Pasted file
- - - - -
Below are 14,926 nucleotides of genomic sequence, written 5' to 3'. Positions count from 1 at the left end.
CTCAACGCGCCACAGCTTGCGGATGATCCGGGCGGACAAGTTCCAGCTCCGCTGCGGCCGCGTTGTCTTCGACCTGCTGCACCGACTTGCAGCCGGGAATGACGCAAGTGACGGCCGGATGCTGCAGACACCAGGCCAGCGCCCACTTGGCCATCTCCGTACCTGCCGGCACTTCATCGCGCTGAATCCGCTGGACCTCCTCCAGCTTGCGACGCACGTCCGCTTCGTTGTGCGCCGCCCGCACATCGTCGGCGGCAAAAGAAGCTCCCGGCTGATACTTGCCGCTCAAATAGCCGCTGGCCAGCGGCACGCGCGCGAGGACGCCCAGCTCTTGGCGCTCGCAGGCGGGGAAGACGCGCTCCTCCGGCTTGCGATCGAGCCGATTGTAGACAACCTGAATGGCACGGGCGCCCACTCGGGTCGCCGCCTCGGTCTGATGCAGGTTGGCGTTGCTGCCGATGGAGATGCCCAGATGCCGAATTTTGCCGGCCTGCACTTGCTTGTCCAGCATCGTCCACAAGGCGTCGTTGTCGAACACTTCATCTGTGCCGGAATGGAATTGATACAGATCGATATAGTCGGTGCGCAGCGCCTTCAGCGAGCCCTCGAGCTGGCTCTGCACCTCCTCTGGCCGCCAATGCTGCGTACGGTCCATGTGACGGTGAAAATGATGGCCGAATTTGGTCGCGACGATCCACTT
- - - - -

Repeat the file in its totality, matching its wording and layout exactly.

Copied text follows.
Below are 14,926 nucleotides of genomic sequence, written 5' to 3'. Positions count from 1 at the left end.
CTCAACGCGCCACAGCTTGCGGATGATCCGGGCGGACAAGTTCCAGCTCCGCTGCGGCCGCGTTGTCTTCGACCTGCTGCACCGACTTGCAGCCGGGAATGACGCAAGTGACGGCCGGATGCTGCAGACACCAGGCCAGCGCCCACTTGGCCATCTCCGTACCTGCCGGCACTTCATCGCGCTGAATCCGCTGGACCTCCTCCAGCTTGCGACGCACGTCCGCTTCGTTGTGCGCCGCCCGCACATCGTCGGCGGCAAAAGAAGCTCCCGGCTGATACTTGCCGCTCAAATAGCCGCTGGCCAGCGGCACGCGCGCGAGGACGCCCAGCTCTTGGCGCTCGCAGGCGGGGAAGACGCGCTCCTCCGGCTTGCGATCGAGCCGATTGTAGACAACCTGAATGGCACGGGCGCCCACTCGGGTCGCCGCCTCGGTCTGATGCAGGTTGGCGTTGCTGCCGATGGAGATGCCCAGATGCCGAATTTTGCCGGCCTGCACTTGCTTGTCCAGCATCGTCCACAAGGCGTCGTTGTCGAACACTTCATCTGTGCCGGAATGGAATTGATACAGATCGATATAGTCGGTGCGCAGCGCCTTCAGCGAGCCCTCGAGCTGGCTCTGCACCTCCTCTGGCCGCCAATGCTGCGTACGGTCCATGTGACGGTGAAAATGATGGCCGAATTTGGTCGCGACGATCCACTT